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BHIP: We speak to Mary E. Mendoza about her work and career!

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Dr. Mary E. Mendoza             Photo Credit: Ernesto Chávez

A Note: While I promised to have a second installment of “19th Century Historians and the Rise of Trump” on our BHIP, due to technical difficulties, this is not possible at this time.  We are currently working to bring back our speaker to complete this project.

This new BHIP, however, is still in line with our Trumpist theme and helps us to understand the long and contentious history of physical barriers along the U.S.-Mexico border.  One of Trump’s main campaign promises was to build a “big, beautiful wall” along the nearly 1,900 miles that divide the United States and Mexico. With little regard for established communities or nature in this region, Trump has not only vowed to build a wall, but expects the Mexican government to foot the bill.  Dr. Mary Mendoza is in the process of completing a book manuscript on the history of barriers, fences, and walls in the borderlands and analyzes how states, individuals, communities, and the natural world have adapted to, contested, and negotiated these man-made divisions. Although, we spent a good deal discussing her current project, I also asked Dr. Mendoza to tell us about her experiences as a junior scholar and how she manages her time between research, writing and teaching.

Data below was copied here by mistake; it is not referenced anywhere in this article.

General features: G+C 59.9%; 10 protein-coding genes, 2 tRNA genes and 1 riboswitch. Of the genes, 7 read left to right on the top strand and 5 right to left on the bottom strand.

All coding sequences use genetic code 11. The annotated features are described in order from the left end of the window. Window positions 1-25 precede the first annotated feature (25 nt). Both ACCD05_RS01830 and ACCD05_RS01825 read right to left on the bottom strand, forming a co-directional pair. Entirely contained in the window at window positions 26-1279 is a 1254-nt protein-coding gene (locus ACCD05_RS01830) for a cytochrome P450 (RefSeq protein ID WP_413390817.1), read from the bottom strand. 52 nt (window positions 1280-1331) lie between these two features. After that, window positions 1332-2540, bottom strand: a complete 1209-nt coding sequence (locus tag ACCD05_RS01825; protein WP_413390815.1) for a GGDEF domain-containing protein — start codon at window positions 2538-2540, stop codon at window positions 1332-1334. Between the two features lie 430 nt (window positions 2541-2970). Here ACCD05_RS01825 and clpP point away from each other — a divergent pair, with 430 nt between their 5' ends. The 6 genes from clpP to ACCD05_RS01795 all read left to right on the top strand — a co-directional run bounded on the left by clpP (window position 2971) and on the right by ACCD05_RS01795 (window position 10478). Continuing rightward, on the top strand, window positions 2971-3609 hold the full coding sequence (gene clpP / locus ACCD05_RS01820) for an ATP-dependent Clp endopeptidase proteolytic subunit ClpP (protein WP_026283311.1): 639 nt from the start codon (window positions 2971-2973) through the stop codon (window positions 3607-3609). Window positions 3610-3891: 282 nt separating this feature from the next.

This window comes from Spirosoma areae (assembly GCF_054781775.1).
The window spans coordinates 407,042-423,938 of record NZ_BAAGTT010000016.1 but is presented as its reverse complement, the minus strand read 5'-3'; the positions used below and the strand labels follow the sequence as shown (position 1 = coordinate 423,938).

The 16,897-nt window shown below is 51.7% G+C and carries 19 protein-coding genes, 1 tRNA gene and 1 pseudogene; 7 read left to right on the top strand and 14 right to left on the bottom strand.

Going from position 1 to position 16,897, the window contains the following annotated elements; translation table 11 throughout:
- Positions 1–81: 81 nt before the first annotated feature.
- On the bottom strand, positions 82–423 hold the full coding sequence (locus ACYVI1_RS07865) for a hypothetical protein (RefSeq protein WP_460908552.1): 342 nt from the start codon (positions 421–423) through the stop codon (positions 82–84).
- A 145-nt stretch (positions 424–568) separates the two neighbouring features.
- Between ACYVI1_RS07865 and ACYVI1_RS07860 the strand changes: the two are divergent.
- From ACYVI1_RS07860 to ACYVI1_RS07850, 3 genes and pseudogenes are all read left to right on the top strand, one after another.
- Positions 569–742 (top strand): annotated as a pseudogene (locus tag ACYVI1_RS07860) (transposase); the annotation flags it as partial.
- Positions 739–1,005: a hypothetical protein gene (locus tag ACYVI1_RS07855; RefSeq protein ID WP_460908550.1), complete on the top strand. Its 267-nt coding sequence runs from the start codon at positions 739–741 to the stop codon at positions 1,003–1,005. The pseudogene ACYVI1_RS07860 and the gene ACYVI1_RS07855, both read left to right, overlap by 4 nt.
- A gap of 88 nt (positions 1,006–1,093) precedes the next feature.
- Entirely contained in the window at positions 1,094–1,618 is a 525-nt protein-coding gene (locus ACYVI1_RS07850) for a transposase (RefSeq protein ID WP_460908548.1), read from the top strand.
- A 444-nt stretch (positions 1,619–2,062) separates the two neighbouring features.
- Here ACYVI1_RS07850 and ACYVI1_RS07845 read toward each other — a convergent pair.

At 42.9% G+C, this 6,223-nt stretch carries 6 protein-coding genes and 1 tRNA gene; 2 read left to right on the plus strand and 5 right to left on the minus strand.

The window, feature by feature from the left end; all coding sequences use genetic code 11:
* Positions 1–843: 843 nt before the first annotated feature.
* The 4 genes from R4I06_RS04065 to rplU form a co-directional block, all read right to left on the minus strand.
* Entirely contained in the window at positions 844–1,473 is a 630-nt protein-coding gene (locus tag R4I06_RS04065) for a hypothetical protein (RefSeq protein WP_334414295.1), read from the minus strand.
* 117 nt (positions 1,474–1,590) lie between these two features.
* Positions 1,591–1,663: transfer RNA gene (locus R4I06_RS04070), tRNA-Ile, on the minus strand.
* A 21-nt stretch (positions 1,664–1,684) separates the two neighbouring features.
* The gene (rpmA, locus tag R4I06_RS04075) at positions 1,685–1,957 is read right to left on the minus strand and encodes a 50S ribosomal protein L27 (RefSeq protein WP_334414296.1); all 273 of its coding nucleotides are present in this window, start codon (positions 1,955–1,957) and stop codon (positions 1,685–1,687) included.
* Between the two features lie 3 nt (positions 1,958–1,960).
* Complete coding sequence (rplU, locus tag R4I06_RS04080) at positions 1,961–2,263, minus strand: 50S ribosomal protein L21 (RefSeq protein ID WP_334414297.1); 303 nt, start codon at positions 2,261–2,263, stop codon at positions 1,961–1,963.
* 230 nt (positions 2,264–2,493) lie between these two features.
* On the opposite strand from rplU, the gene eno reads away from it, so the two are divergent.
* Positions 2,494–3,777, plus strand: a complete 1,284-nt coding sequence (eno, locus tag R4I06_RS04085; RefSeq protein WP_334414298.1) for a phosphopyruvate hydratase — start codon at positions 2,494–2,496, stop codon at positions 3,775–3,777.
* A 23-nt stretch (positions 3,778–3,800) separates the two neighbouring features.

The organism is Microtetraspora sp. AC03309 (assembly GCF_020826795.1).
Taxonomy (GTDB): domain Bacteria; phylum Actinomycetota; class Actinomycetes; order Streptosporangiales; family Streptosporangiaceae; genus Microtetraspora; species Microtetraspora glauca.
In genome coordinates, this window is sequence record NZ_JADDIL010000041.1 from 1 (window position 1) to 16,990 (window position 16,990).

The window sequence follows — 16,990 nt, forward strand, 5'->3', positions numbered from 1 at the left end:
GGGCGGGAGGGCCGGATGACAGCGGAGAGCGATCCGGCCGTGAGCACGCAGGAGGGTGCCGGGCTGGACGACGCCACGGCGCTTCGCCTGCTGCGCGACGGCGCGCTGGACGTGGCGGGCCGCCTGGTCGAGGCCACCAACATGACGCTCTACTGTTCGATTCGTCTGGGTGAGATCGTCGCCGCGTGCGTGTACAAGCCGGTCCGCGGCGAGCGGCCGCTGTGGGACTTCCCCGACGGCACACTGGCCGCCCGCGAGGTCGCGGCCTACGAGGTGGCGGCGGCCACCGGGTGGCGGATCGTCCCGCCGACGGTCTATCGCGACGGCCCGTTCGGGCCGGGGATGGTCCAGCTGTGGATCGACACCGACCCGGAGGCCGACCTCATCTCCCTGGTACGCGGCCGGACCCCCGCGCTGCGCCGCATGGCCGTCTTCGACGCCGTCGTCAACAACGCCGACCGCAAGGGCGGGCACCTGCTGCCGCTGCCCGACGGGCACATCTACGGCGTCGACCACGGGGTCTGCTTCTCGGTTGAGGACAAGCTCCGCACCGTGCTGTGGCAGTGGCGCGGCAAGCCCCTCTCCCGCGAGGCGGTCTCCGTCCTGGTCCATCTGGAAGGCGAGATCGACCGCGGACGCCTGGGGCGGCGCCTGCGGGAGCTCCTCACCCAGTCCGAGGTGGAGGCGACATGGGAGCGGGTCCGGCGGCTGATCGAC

Dr. Mendoza received her B.A. from Middlebury College in 2006, an M.A. in U.S. History from American University in 2010, and an M.A. and Ph.D. from the University of California, Davis in 2012 and 2015, respectively.  Mendoza’s current research project explores the intersections between the natural and built environments along the U.S.-Mexico border. Specifically, Mendoza writes about the history of fence construction along the border, the ways that nature has shaped and been shaped by construction, and how fences, though practically powerless to stop the movement of dynamic nature, have become a symbol of a racialized landscape of power, control, and exclusion.  She’s received numerous research support from such illustrious institutions as the National Science Foundation, the Smithsonian, the Ford Foundation, and the National Endowment for the Humanities.  Currently, Dr. Mendoza is Assistant Professor in the History Department at the University of Vermont.